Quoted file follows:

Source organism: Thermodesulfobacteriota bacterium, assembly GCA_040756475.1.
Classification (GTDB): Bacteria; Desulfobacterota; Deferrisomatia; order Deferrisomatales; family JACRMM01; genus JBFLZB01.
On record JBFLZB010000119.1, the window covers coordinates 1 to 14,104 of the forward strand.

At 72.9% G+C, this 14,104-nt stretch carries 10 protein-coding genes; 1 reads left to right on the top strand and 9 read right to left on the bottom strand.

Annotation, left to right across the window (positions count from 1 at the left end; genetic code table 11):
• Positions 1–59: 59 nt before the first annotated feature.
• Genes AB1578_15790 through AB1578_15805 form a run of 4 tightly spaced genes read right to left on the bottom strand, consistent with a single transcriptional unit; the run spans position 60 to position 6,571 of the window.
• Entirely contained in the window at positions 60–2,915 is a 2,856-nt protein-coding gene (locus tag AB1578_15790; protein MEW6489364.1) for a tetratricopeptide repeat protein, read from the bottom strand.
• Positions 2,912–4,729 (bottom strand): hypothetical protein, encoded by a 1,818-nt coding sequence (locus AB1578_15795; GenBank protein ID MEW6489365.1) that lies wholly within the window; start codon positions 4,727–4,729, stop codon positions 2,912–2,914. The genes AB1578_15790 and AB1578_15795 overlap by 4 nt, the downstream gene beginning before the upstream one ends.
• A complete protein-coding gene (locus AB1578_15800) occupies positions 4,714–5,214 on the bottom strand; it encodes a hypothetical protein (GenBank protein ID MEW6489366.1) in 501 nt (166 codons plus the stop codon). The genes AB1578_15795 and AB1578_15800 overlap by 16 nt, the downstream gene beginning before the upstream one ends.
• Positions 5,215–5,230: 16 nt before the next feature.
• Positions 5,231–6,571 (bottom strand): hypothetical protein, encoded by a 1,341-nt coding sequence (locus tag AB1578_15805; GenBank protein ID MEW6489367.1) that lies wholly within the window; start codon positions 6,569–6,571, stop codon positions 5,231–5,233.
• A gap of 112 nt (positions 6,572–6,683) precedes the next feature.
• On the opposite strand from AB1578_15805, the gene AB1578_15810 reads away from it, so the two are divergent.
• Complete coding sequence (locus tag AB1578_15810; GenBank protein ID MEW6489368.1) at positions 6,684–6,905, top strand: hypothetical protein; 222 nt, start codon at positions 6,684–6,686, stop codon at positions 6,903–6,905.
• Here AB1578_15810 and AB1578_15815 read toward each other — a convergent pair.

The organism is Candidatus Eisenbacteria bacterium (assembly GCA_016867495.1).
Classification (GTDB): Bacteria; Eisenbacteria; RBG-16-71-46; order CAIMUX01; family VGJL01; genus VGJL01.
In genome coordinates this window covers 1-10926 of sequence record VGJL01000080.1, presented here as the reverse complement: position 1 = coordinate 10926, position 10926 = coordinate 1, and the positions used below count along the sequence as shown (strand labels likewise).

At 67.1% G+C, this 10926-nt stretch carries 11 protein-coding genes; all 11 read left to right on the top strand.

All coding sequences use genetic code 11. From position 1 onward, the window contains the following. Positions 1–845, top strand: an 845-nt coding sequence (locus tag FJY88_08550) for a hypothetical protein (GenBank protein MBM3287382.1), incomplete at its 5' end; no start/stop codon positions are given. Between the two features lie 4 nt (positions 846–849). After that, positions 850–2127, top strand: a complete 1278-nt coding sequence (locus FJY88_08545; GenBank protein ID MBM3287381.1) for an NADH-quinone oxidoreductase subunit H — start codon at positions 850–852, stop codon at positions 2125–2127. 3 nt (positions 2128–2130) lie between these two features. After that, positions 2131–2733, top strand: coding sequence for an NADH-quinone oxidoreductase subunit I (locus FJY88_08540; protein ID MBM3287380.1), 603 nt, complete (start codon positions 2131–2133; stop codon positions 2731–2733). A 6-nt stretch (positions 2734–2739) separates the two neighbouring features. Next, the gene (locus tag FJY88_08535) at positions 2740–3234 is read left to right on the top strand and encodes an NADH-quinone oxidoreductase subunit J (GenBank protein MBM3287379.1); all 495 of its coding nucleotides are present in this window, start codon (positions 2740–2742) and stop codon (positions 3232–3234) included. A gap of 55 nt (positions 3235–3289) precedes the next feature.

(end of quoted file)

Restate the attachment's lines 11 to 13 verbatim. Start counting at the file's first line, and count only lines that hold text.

• Positions 5,215–5,230: 16 nt before the next feature.
• Positions 5,231–6,571 (bottom strand): hypothetical protein, encoded by a 1,341-nt coding sequence (locus tag AB1578_15805; GenBank protein ID MEW6489367.1) that lies wholly within the window; start codon positions 6,569–6,571, stop codon positions 5,231–5,233.
• A gap of 112 nt (positions 6,572–6,683) precedes the next feature.